• Rayment, Jonathan


    Investigator, BC Children's Hospital
    Clinical Assistant Professor, Department of Pediatrics, University of British Columbia

    Degrees / Designations

    MD CM, MSc, FRCP(C)

    Primary Area of Research
    Childhood Diseases
    Secondary Area(s) of Research
    604-875-2345 ext. 4832
    Lab Phone
    Mailing Address

    BC Children's Hospital
    Room 1C19
    4480 Oak St
    Vancouver, BC V6H 3N1

    Affiliate Websites
    Research Areas
    • Paediatric lung disease
    • Cystic fibrosis
    • Biomarkers
    • Multiple breath washout
    • Pulmonary function testing
    • Magnetic resonance imaging

    I am interested in the development of new tools that will help us detect lung disease in children. Specifically, this includes new, more sensitive breathing tests that will help us measure lung function in children. As well, I am interested in developing new imaging tests (such as MRI) that will help us see the structure of the lung. 

    My research focuses primarily, but not exclusively, on patients with cystic fibrosis.

    Current Projects

    Due to the remarkable advances in the care of children with cystic fibrosis (CF) over the past 3 decades, the traditional pulmonary function tests in most paediatric CF patients are normal. Despite this, we know that there is structural damage, inflammation and infection in the lungs of these children from an early age. In addition, new medical therapies for CF are leading to a monumental shift in how this disease is treated -- but again, if traditional pulmonary function testing is "normal" at the onset of therapy, it will not be sufficient to monitor response to treatment. For these reasons, new markers of lung health and disease are needed in this population. My research interests focus on the development of two types or pulmonary biomarkers: pulmonary function and imaging.

    Multiple breath washout (MBW) testing is an old technique that has re-emerged in the literature over the past decade because it is extremely sensitive to the small airways disease that we see in early CF lung disease. There is, however, much that we don't know about this testing modality: how can/should it be used in a clinical setting? What constitutes a significant change between visits? Should a significant change in MBW outcomes prompt a change in clinical management? Through industry-initiated clinical trials and investigator-initiated studies, we hope to address these questions about this exciting new test.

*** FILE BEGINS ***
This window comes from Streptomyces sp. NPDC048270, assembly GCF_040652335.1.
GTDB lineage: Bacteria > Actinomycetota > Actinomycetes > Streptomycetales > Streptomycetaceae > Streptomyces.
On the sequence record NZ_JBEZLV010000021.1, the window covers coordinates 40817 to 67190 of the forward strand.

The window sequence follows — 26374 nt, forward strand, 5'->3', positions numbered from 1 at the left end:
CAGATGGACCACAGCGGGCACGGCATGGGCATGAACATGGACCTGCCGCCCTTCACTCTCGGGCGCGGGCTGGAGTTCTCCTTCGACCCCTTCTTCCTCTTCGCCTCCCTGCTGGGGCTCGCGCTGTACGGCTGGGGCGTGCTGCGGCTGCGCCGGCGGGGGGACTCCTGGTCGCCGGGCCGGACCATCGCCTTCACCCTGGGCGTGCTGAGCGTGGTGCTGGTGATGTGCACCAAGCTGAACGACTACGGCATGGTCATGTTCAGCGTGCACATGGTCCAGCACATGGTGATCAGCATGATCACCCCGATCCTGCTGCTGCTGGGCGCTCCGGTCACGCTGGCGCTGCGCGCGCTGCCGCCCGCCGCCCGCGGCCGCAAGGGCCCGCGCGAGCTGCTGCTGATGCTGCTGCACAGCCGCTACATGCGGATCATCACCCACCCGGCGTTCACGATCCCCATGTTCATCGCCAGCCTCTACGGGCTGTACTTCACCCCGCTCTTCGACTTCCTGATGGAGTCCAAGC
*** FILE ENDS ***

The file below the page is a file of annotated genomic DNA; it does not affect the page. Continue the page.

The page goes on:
Magnetic responance imaging is traditionally ineffective for imaging lung tissues, to its low proton density and high number of air/tissue interfaces. Novel techniques such as ultrashort echo time (UTE) MRI are improving the spatial resolution of pulmonary MRI, and are now being tested in children with CF. In addition, gas contrast imaging of the lungs using inhaled hyperpolarized noble gases (helium or xenon) allows for functional imaging. In collaboration with partners at UBC and St Paul's Hospital, I hope to develop a pediatric lung imaging research group at BCCH to use these emerging technologies in the investigation and care of children with lung disease. 

    Selected Publications

    CF Canada Clinical Fellowship 2016-17

    Honours & Awards

    2017 North American Cystic Fibrosis Conference Junior Clinical Investigator of the Year

    Research Group Members